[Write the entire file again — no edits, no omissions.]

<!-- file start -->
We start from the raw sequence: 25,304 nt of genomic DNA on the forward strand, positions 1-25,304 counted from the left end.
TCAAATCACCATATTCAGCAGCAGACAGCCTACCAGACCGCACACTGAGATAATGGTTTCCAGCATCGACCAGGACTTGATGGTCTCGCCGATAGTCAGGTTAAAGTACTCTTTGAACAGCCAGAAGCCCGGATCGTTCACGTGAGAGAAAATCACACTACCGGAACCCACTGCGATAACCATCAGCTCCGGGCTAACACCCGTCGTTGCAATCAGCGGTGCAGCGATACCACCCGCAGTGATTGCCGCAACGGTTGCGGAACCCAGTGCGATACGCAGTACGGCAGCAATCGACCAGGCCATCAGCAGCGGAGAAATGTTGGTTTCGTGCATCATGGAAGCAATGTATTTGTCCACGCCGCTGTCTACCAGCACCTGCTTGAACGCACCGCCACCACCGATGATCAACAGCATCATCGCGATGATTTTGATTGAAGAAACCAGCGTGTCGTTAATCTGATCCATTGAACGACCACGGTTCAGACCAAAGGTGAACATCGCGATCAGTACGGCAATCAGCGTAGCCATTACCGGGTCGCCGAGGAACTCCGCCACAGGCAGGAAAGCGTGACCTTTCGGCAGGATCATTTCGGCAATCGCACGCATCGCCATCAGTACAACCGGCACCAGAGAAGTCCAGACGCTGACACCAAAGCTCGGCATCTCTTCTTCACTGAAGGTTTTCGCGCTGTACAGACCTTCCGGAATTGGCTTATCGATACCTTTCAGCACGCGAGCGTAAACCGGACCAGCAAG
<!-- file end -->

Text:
We start from the raw sequence: 25,304 nt of genomic DNA on the forward strand, positions 1-25,304 counted from the left end.
TCAAATCACCATATTCAGCAGCAGACAGCCTACCAGACCGCACACTGAGATAATGGTTTCCAGCATCGACCAGGACTTGATGGTCTCGCCGATAGTCAGGTTAAAGTACTCTTTGAACAGCCAGAAGCCCGGATCGTTCACGTGAGAGAAAATCACACTACCGGAACCCACTGCGATAACCATCAGCTCCGGGCTAACACCCGTCGTTGCAATCAGCGGTGCAGCGATACCACCCGCAGTGATTGCCGCAACGGTTGCGGAACCCAGTGCGATACGCAGTACGGCAGCAATCGACCAGGCCATCAGCAGCGGAGAAATGTTGGTTTCGTGCATCATGGAAGCAATGTATTTGTCCACGCCGCTGTCTACCAGCACCTGCTTGAACGCACCGCCACCACCGATGATCAACAGCATCATCGCGATGATTTTGATTGAAGAAACCAGCGTGTCGTTAATCTGATCCATTGAACGACCACGGTTCAGACCAAAGGTGAACATCGCGATCAGTACGGCAATCAGCGTAGCCATTACCGGGTCGCCGAGGAACTCCGCCACAGGCAGGAAAGCGTGACCTTTCGGCAGGATCATTTCGGCAATCGCACGCATCGCCATCAGTACAACCGGCACCAGAGAAGTCCAGACGCTGACACCAAAGCTCGGCATCTCTTCTTCACTGAAGGTTTTCGCGCTGTACAGACCTTCCGGAATTGGCTTATCGATACCTTTCAGCACGCGAGCGTAAACCGGACCAGCAAG